Being born in the nineties, I was old enough to remember September 11th, 2001. This meant that I grew up around people who chose to hate an entire religious sect than try to understand Islam as a whole. They chose to teach, or at least …
This page hosts my class blog and other materials relevant to my work at Ferrum College in Ferrum, Virginia. This semester the class blog is run by students in HIS 376: History of Islam.
I am an Assistant Professor of History at Ferrum College, where some of my courses include surveys of World History, Russian History, and Islamic History. My research focuses on the rise of nationalism in historiography in the early modern period. I keep another website [link] and blog with my wife Teresa where we write about more general topics (academic and religious).
Three things happened between 2005 and 2007 that put my life on its current trajectory.
First in May of 2005 in Andijan, Uzbekistan, the Uzbek government killed an unknown number of protesters and the US government responded by drawing down its foreign embassy staff and withdrawing the Peace Corps Volunteers from the country.
Second, the Peace Corps re-assigned me to serve in neighboring Kazakhstan, to live and teach two years in Sayram, an ancient Silk Road city relatively unchanged by the twentieth century aside from electrification and paved streets.
Third, I met my wife Teresa, another Peace Corps Volunteer. After our service ended, we found ourselves at Indiana University Bloomington. I still cannot believe my luck, unless you prefer to see the hand of the Almighty in such coincidences and turns of fortune.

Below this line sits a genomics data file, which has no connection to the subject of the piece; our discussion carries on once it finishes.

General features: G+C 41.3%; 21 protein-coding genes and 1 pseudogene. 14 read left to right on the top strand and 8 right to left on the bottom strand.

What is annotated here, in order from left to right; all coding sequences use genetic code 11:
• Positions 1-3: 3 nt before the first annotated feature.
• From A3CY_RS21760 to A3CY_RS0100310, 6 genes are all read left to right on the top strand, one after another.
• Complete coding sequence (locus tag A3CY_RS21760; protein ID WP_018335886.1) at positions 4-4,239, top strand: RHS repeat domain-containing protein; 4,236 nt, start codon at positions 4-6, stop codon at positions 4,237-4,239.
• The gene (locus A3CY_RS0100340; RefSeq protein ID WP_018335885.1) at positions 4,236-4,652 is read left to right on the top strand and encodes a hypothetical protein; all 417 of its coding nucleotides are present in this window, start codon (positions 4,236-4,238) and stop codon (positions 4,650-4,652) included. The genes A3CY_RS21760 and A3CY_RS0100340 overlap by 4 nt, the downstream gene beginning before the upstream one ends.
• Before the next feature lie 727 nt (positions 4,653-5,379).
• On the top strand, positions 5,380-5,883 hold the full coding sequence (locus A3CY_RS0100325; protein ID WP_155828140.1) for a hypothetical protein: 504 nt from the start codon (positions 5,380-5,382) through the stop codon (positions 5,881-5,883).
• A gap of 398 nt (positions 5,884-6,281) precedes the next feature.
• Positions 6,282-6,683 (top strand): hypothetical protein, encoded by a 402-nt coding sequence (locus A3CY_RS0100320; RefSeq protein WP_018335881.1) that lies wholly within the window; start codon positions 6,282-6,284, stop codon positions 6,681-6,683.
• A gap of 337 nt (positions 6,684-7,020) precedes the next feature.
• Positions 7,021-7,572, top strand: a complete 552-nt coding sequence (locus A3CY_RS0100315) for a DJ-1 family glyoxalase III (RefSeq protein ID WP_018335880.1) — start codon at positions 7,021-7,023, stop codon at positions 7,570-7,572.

At Indiana University I learned why history has such an ability to infuriate almost unique among the fields of study. The reason is that we know intrinsically that history matters, that our pasts are important, that without memory of events, we have no sense of self, no identity, no ability to comprehend the present. I studied the creation of popular, state-sanctioned histories so often divorced from reality but the key to the creation of identities.
For example, in my dissertation, I showed how in modern Kazakhstan films and popular novels glamorized both historical and fictional events from the 1700s. One result was Nomad: The Warrior.
Currently, I am rewriting my dissertation into a book manuscript more broadly about the interplay of nationalism and history writing. Another avenue of research is the dialogue between young intellectuals in what-is-now Kazakhstan between 1900 and 1920; although these gentlemen are now labeled as “nationalists” today, many of them actively avoided the term and had strong opinions about the evils of the ideology they supposedly espoused. I also have begun a survey history of the connections of Muscovy–and later the Russian Empire–and the Islamic “Gunpowder Empires” from the era of Tamerlane to the innumerable Russo-Turkish wars of the Romanov Dynasty.